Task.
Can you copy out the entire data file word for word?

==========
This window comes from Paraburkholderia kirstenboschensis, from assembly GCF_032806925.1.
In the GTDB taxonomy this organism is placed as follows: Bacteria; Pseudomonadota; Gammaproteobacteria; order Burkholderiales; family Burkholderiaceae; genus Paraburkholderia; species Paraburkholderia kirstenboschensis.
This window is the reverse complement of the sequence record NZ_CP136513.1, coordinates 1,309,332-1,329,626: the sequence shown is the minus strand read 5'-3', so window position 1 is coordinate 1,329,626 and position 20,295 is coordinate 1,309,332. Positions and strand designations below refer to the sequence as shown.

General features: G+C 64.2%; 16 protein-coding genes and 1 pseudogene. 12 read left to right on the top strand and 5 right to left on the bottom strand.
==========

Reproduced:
This window comes from Paraburkholderia kirstenboschensis, from assembly GCF_032806925.1.
In the GTDB taxonomy this organism is placed as follows: Bacteria; Pseudomonadota; Gammaproteobacteria; order Burkholderiales; family Burkholderiaceae; genus Paraburkholderia; species Paraburkholderia kirstenboschensis.
This window is the reverse complement of the sequence record NZ_CP136513.1, coordinates 1,309,332-1,329,626: the sequence shown is the minus strand read 5'-3', so window position 1 is coordinate 1,329,626 and position 20,295 is coordinate 1,309,332. Positions and strand designations below refer to the sequence as shown.

General features: G+C 64.2%; 16 protein-coding genes and 1 pseudogene. 12 read left to right on the top strand and 5 right to left on the bottom strand.